Latest Twitter Files: cavalcade of federal agencies requested censorship

by Jacob Fuller


Willie R. Tubbs, FISM News


Tuesday, journalist Matt Taibbi revealed that, from 2017-2021, elected officials and government agencies made it an ever-more-common practice to ask Twitter to remove an array of users for a litany of reasons.

“[Twitter] received an astonishing variety of requests from officials asking for individuals they didn’t like to be banned,” Taibbi wrote.

Although nowhere near the most frequent customer, liberal Rep. Adam Schiff (D-Calif.) was revealed to have requested that journalists be banned for having spread what he identified as QAnon conspiracies.

Twitter did not grant Schiff’s request, although one of the people he wanted banned — journalist Paul Sperry — was removed at a later date.

Per Taibbi’s investigation, Schiff’s appears to be one of the few requests not honored by Twitter. By 2020 and into 2021, Twitter was inundated with requests from all facets of the U.S. intelligence community.

“Twitter was taking requests from every conceivable government body, beginning with the Senate Intel Committee (SSCI), which seemed to need reassurance Twitter was taking FBI direction,” Taibbi wrote.

Perhaps the most telling revelation of this installment of the “Twitter Files” was that governmental meddling in social media companies’ practices dated to the earliest days of the Trump administration.

The true nexus of government-induced censorship was 2017, when Democrats were pushing the notion of Russia having “hacked” the 2016 presidential election.

Pressure from Democrats led Twitter to maintain an internal policy of removing “any user identified by the U.S. intelligence community as a state-sponsored entity committing cyber operations against targets associated with U.S. or other elections.”

This policy gave the U.S. government a foothold and the base from which an ever-broader collection of government entities requested additional censorship. Eventually, even a link to Russia or perceived “Russian disinformation” was grounds for removal.

By the time COVID-19 became the dominant topic, and with Democrats still particularly interested in combating “disinformation,” Twitter began axing accounts, essentially on the good word of Homeland Security, the FBI, etc.

The Global Engagement Center (GEC), an offshoot of the State Department, was particularly skilled at getting Twitter to censor accounts in the wake of the outbreak of COVID-19.

Specifically, the GEC proved to Twitter that it was willing to cause the social media giant a major public relations headache if not given a seat at the censorship table. The GEC was willing to bypass Twitter and go straight to the media with complaints about the platform’s dealing with some accounts.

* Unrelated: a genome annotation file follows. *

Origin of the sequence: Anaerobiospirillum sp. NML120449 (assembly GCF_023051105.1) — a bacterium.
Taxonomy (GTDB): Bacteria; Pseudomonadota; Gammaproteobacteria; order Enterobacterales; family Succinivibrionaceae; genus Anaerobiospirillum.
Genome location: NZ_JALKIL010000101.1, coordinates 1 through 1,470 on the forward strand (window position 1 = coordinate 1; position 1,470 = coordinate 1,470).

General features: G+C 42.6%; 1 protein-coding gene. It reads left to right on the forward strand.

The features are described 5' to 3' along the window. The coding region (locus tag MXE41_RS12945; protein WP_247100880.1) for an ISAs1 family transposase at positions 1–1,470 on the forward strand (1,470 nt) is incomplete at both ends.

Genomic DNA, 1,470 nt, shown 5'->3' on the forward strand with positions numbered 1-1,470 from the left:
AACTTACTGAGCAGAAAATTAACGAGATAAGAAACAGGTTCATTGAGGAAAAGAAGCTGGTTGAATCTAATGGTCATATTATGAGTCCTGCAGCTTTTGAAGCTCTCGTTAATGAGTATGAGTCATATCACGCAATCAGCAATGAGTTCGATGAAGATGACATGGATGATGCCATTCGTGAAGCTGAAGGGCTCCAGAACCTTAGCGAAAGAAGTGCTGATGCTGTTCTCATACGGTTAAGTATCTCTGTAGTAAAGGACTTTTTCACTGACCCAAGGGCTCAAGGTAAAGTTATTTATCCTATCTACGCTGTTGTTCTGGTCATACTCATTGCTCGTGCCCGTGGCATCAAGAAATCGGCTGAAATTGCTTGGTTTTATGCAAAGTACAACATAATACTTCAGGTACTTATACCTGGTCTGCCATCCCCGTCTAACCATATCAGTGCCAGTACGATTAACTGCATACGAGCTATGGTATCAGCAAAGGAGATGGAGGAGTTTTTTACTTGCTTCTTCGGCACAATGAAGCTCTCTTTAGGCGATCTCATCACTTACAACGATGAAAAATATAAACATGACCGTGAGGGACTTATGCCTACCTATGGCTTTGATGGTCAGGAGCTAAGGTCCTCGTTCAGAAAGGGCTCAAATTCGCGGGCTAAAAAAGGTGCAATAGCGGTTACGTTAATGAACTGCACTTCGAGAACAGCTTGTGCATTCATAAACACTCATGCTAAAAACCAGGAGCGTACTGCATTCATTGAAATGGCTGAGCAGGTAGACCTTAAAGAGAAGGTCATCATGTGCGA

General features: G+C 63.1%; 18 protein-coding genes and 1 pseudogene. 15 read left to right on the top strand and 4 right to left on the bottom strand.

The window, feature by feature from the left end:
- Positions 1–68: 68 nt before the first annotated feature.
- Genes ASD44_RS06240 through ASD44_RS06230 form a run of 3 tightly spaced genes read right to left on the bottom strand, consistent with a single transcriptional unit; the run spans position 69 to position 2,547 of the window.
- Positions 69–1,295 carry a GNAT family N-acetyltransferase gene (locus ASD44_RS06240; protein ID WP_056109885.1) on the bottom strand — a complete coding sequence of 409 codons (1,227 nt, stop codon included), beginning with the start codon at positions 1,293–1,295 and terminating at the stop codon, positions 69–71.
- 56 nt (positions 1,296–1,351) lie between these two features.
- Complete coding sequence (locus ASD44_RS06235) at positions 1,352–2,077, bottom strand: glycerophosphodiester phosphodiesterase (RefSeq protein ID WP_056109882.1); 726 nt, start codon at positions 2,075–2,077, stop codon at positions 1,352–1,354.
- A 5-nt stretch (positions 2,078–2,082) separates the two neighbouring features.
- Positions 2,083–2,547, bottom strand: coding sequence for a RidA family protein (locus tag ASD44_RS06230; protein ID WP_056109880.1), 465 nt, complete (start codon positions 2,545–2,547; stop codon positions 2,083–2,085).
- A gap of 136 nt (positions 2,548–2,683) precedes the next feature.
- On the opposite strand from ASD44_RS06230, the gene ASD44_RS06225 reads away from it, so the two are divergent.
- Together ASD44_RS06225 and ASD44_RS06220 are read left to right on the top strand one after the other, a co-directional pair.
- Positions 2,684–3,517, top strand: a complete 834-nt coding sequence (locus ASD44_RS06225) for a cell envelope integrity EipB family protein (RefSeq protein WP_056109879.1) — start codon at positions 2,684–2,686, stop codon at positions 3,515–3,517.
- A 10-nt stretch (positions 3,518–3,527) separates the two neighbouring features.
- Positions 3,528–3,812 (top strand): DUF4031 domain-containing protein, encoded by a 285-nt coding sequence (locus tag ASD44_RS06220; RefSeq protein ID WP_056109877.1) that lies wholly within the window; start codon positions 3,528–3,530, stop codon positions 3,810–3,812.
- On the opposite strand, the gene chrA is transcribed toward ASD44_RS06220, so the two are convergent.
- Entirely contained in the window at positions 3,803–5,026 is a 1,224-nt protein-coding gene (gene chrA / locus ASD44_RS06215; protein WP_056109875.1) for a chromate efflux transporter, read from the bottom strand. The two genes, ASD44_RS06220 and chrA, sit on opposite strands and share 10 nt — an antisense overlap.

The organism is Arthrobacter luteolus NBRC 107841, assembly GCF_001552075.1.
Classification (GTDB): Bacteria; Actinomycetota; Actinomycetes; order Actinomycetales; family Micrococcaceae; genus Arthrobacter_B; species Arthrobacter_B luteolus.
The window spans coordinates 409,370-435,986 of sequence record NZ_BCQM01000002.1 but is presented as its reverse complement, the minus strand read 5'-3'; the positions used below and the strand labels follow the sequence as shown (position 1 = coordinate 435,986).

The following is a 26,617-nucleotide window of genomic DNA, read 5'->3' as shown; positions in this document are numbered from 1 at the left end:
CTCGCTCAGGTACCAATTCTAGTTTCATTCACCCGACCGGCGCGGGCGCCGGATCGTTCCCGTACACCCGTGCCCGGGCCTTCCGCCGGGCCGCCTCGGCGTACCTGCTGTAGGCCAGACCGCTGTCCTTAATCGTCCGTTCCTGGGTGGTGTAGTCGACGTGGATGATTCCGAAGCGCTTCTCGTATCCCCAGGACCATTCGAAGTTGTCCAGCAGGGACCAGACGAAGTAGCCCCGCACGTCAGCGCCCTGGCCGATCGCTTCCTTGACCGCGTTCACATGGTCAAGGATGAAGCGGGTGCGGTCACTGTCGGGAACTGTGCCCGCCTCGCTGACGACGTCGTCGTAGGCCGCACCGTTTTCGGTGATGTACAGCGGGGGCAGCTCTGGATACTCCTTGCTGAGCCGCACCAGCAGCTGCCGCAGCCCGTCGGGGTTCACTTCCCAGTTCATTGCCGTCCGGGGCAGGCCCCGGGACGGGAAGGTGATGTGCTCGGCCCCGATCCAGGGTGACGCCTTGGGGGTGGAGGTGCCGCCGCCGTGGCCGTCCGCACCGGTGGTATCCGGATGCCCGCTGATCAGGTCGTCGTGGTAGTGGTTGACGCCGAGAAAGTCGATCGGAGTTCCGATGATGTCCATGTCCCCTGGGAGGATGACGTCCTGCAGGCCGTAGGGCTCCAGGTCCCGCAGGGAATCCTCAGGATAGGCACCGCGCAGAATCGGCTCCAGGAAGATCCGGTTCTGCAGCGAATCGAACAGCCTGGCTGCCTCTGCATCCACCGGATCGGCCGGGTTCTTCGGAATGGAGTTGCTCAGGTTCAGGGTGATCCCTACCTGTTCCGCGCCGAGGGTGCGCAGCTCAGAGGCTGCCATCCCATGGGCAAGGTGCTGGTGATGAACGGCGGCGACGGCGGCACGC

“The Global Engagement Center … went to the media with a report called, ‘Russian Disinformation Apparatus Taking Advantage of Coronavirus Concerns,’” Taibbi wrote. He added “The GEC flagged accounts as ‘Russian personas and proxies’ based on criteria like, ‘Describing the Coronavirus as an engineered bioweapon,’ blaming ‘research conducted at the Wuhan institute,’ and ‘attributing the appearance of the virus to the CIA.’”

Twitter at first tried to avoid working too closely with the GEC, ostensibly for the sake of maintaining political neutrality.

In a humorous irony, even though the GEC was requesting Twitter censor accounts for repeating the Wuhan lab theory — an opinion Trump had himself uttered on numerous occasions — Twitter employees and executives were viewed as too closely tied to the then-president. The FBI and intelligence agencies were perceived as apolitical.

However, by the time Twitter made a stand against government participation in social media censorship, it was too late.

Taibbi explained, “The GEC requests were what a former CIA staffer working at Twitter was referring to, when he said, ‘Our window on that is closing,’ meaning the days when Twitter could say no to serious requests were over.

It is not clear from Taibbi’s report what the status of the GEC became under the Biden administration.

According to the agency’s webpage, the GEC’s mission is “to direct, lead, synchronize, integrate, and coordinate U.S. Federal Government efforts to recognize, understand, expose, and counter foreign state and non-state propaganda and disinformation efforts aimed at undermining or influencing the policies, security, or stability of the United States, its allies, and partner nations.”

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